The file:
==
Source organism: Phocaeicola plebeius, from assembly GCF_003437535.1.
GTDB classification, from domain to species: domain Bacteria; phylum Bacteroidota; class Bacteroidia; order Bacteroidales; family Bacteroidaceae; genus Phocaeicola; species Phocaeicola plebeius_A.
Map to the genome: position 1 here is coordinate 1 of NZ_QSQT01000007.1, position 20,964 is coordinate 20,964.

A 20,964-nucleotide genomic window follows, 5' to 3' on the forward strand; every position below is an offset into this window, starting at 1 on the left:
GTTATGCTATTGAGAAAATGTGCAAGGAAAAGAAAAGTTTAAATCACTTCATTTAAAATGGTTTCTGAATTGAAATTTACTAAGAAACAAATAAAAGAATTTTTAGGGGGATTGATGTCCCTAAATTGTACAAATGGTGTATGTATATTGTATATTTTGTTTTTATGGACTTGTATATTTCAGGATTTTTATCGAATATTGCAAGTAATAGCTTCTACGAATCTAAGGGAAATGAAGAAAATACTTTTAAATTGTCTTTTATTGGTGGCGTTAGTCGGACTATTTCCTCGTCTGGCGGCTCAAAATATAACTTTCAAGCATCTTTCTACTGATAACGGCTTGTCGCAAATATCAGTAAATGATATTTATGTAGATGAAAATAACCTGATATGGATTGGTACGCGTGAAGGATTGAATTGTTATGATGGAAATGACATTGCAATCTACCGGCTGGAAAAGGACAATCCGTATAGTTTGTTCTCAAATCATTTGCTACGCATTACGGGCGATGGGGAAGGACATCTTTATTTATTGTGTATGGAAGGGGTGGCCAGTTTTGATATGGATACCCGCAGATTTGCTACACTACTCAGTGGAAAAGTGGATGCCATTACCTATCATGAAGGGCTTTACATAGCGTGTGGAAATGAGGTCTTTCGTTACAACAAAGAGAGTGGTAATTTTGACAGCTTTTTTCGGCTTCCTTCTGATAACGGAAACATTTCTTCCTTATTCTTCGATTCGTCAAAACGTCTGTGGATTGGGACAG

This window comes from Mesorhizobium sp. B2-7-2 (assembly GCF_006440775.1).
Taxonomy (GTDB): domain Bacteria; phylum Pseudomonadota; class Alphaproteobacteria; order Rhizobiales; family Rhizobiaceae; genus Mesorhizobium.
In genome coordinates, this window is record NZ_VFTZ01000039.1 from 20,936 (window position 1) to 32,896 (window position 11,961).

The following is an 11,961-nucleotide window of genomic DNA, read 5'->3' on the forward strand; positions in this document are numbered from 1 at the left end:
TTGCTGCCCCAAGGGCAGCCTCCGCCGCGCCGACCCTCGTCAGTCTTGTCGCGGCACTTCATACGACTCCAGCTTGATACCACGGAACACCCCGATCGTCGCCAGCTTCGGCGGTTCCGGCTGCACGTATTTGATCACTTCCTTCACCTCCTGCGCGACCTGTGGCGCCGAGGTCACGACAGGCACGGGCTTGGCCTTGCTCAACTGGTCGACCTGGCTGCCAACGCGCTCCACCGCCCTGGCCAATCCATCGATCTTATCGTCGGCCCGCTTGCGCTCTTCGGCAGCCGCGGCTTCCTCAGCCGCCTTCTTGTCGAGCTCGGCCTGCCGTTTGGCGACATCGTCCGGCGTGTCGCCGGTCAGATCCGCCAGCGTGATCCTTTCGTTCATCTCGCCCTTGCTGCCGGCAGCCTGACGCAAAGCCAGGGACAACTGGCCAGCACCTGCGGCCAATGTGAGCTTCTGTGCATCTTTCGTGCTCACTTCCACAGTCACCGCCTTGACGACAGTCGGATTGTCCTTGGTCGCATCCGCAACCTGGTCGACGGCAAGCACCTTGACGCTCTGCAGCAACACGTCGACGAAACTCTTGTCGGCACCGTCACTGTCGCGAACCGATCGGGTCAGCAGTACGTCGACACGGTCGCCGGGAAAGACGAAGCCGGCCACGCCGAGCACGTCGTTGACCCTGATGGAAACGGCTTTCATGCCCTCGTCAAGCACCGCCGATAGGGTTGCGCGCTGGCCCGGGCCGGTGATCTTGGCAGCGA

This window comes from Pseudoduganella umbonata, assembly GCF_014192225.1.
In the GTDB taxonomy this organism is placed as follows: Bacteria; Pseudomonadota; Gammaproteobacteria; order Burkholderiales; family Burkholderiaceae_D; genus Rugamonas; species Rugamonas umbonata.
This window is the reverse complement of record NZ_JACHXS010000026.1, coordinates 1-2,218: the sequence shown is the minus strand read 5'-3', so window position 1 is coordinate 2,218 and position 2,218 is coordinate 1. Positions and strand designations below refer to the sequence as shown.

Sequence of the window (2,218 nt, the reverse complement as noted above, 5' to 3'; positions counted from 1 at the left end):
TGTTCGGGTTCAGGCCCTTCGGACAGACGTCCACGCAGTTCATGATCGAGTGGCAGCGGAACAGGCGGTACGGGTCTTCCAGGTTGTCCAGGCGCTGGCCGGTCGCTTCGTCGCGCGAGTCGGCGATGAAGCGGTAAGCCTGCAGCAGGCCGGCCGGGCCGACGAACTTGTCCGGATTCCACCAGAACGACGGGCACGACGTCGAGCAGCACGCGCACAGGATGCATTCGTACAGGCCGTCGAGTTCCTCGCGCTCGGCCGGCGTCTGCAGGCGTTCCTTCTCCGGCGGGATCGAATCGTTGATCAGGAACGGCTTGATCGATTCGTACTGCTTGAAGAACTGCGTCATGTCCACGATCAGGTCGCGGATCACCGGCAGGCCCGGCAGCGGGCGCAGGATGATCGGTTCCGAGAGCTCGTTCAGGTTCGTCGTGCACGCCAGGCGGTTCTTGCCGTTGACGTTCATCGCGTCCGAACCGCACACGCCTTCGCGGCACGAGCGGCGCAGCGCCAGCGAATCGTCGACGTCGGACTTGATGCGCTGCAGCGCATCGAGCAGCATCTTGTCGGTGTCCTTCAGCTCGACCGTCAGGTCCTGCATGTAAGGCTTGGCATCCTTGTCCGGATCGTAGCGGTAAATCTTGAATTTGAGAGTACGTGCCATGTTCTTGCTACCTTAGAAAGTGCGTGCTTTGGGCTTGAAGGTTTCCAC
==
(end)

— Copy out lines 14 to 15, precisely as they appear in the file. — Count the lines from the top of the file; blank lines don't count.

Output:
Sequence of the window (2,218 nt, the reverse complement as noted above, 5' to 3'; positions counted from 1 at the left end):
TGTTCGGGTTCAGGCCCTTCGGACAGACGTCCACGCAGTTCATGATCGAGTGGCAGCGGAACAGGCGGTACGGGTCTTCCAGGTTGTCCAGGCGCTGGCCGGTCGCTTCGTCGCGCGAGTCGGCGATGAAGCGGTAAGCCTGCAGCAGGCCGGCCGGGCCGACGAACTTGTCCGGATTCCACCAGAACGACGGGCACGACGTCGAGCAGCACGCGCACAGGATGCATTCGTACAGGCCGTCGAGTTCCTCGCGCTCGGCCGGCGTCTGCAGGCGTTCCTTCTCCGGCGGGATCGAATCGTTGATCAGGAACGGCTTGATCGATTCGTACTGCTTGAAGAACTGCGTCATGTCCACGATCAGGTCGCGGATCACCGGCAGGCCCGGCAGCGGGCGCAGGATGATCGGTTCCGAGAGCTCGTTCAGGTTCGTCGTGCACGCCAGGCGGTTCTTGCCGTTGACGTTCATCGCGTCCGAACCGCACACGCCTTCGCGGCACGAGCGGCGCAGCGCCAGCGAATCGTCGACGTCGGACTTGATGCGCTGCAGCGCATCGAGCAGCATCTTGTCGGTGTCCTTCAGCTCGACCGTCAGGTCCTGCATGTAAGGCTTGGCATCCTTGTCCGGATCGTAGCGGTAAATCTTGAATTTGAGAGTACGTGCCATGTTCTTGCTACCTTAGAAAGTGCGTGCTTTGGGCTTGAAGGTTTCCAC